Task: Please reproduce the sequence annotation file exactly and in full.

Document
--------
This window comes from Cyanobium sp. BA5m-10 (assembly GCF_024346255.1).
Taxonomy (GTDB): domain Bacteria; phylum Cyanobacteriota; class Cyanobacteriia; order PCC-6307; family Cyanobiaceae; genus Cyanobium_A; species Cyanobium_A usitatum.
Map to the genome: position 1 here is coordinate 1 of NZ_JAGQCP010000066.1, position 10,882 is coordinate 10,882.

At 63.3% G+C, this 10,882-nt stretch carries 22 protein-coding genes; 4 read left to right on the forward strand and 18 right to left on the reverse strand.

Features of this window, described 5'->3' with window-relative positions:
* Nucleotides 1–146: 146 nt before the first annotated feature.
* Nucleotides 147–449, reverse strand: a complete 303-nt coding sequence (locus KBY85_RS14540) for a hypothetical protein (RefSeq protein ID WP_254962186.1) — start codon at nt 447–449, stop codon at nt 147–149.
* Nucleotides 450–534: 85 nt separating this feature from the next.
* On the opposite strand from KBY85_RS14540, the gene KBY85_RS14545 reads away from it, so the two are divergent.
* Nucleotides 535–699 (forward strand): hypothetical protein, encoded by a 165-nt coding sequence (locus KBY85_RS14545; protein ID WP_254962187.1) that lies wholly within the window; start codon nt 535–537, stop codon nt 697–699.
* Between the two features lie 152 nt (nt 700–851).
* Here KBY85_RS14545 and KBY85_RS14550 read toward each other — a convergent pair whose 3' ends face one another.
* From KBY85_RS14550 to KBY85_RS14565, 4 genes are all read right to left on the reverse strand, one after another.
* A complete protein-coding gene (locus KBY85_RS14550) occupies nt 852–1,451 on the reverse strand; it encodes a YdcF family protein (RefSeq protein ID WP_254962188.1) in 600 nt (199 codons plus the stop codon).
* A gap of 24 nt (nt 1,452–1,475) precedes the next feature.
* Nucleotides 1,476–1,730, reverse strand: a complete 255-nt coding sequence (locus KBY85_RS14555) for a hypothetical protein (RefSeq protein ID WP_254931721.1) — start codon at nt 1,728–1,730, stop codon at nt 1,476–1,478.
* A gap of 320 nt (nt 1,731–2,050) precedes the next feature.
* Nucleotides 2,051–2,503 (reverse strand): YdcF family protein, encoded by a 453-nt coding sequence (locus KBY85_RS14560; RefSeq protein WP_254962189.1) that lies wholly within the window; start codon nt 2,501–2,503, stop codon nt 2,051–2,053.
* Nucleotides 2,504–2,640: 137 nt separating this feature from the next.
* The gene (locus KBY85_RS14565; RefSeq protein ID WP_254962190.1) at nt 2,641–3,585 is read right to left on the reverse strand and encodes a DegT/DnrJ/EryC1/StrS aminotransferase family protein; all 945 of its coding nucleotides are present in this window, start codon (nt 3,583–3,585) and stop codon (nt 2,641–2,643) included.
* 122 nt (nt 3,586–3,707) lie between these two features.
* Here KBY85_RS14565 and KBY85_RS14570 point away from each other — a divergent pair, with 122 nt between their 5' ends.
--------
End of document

This window comes from Cyanobium sp. BA5m-10 (assembly GCF_024346255.1).
Taxonomy (GTDB): domain Bacteria; phylum Cyanobacteriota; class Cyanobacteriia; order PCC-6307; family Cyanobiaceae; genus Cyanobium_A; species Cyanobium_A usitatum.
Map to the genome: position 1 here is coordinate 1 of NZ_JAGQCP010000066.1, position 10,882 is coordinate 10,882.

At 63.3% G+C, this 10,882-nt stretch carries 22 protein-coding genes; 4 read left to right on the forward strand and 18 right to left on the reverse strand.

Features of this window, described 5'->3' with window-relative positions:
* Nucleotides 1–146: 146 nt before the first annotated feature.
* Nucleotides 147–449, reverse strand: a complete 303-nt coding sequence (locus KBY85_RS14540) for a hypothetical protein (RefSeq protein ID WP_254962186.1) — start codon at nt 447–449, stop codon at nt 147–149.
* Nucleotides 450–534: 85 nt separating this feature from the next.
* On the opposite strand from KBY85_RS14540, the gene KBY85_RS14545 reads away from it, so the two are divergent.
* Nucleotides 535–699 (forward strand): hypothetical protein, encoded by a 165-nt coding sequence (locus KBY85_RS14545; protein ID WP_254962187.1) that lies wholly within the window; start codon nt 535–537, stop codon nt 697–699.
* Between the two features lie 152 nt (nt 700–851).
* Here KBY85_RS14545 and KBY85_RS14550 read toward each other — a convergent pair whose 3' ends face one another.
* From KBY85_RS14550 to KBY85_RS14565, 4 genes are all read right to left on the reverse strand, one after another.
* A complete protein-coding gene (locus KBY85_RS14550) occupies nt 852–1,451 on the reverse strand; it encodes a YdcF family protein (RefSeq protein ID WP_254962188.1) in 600 nt (199 codons plus the stop codon).
* A gap of 24 nt (nt 1,452–1,475) precedes the next feature.
* Nucleotides 1,476–1,730, reverse strand: a complete 255-nt coding sequence (locus KBY85_RS14555) for a hypothetical protein (RefSeq protein ID WP_254931721.1) — start codon at nt 1,728–1,730, stop codon at nt 1,476–1,478.
* A gap of 320 nt (nt 1,731–2,050) precedes the next feature.
* Nucleotides 2,051–2,503 (reverse strand): YdcF family protein, encoded by a 453-nt coding sequence (locus KBY85_RS14560; RefSeq protein WP_254962189.1) that lies wholly within the window; start codon nt 2,501–2,503, stop codon nt 2,051–2,053.
* Nucleotides 2,504–2,640: 137 nt separating this feature from the next.
* The gene (locus KBY85_RS14565; RefSeq protein ID WP_254962190.1) at nt 2,641–3,585 is read right to left on the reverse strand and encodes a DegT/DnrJ/EryC1/StrS aminotransferase family protein; all 945 of its coding nucleotides are present in this window, start codon (nt 3,583–3,585) and stop codon (nt 2,641–2,643) included.
* 122 nt (nt 3,586–3,707) lie between these two features.
* Here KBY85_RS14565 and KBY85_RS14570 point away from each other — a divergent pair, with 122 nt between their 5' ends.